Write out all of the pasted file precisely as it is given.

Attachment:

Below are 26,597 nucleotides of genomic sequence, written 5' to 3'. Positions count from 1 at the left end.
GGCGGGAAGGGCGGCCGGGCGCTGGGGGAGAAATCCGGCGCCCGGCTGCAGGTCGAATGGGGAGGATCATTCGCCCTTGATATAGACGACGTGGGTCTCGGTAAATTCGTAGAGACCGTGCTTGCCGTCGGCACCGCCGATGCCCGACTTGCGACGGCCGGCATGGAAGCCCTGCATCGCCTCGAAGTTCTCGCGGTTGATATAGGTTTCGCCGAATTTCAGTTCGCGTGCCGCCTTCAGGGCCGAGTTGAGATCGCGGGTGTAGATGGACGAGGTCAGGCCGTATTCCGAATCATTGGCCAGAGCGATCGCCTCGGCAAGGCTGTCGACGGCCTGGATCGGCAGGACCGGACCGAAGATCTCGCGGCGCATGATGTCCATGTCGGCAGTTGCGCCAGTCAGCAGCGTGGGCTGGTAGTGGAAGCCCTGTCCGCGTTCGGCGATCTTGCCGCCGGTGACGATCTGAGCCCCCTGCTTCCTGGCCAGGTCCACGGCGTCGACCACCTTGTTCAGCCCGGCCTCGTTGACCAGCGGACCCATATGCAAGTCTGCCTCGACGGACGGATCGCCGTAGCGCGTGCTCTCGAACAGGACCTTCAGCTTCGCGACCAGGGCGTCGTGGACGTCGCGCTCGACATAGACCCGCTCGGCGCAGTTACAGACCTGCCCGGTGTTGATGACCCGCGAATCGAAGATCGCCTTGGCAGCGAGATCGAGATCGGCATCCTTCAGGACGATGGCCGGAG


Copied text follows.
Below are 26,597 nucleotides of genomic sequence, written 5' to 3'. Positions count from 1 at the left end.
GGCGGGAAGGGCGGCCGGGCGCTGGGGGAGAAATCCGGCGCCCGGCTGCAGGTCGAATGGGGAGGATCATTCGCCCTTGATATAGACGACGTGGGTCTCGGTAAATTCGTAGAGACCGTGCTTGCCGTCGGCACCGCCGATGCCCGACTTGCGACGGCCGGCATGGAAGCCCTGCATCGCCTCGAAGTTCTCGCGGTTGATATAGGTTTCGCCGAATTTCAGTTCGCGTGCCGCCTTCAGGGCCGAGTTGAGATCGCGGGTGTAGATGGACGAGGTCAGGCCGTATTCCGAATCATTGGCCAGAGCGATCGCCTCGGCAAGGCTGTCGACGGCCTGGATCGGCAGGACCGGACCGAAGATCTCGCGGCGCATGATGTCCATGTCGGCAGTTGCGCCAGTCAGCAGCGTGGGCTGGTAGTGGAAGCCCTGTCCGCGTTCGGCGATCTTGCCGCCGGTGACGATCTGAGCCCCCTGCTTCCTGGCCAGGTCCACGGCGTCGACCACCTTGTTCAGCCCGGCCTCGTTGACCAGCGGACCCATATGCAAGTCTGCCTCGACGGACGGATCGCCGTAGCGCGTGCTCTCGAACAGGACCTTCAGCTTCGCGACCAGGGCGTCGTGGACGTCGCGCTCGACATAGACCCGCTCGGCGCAGTTACAGACCTGCCCGGTGTTGATGACCCGCGAATCGAAGATCGCCTTGGCAGCGAGATCGAGATCGGCATCCTTCAGGACGATGGCCGGAG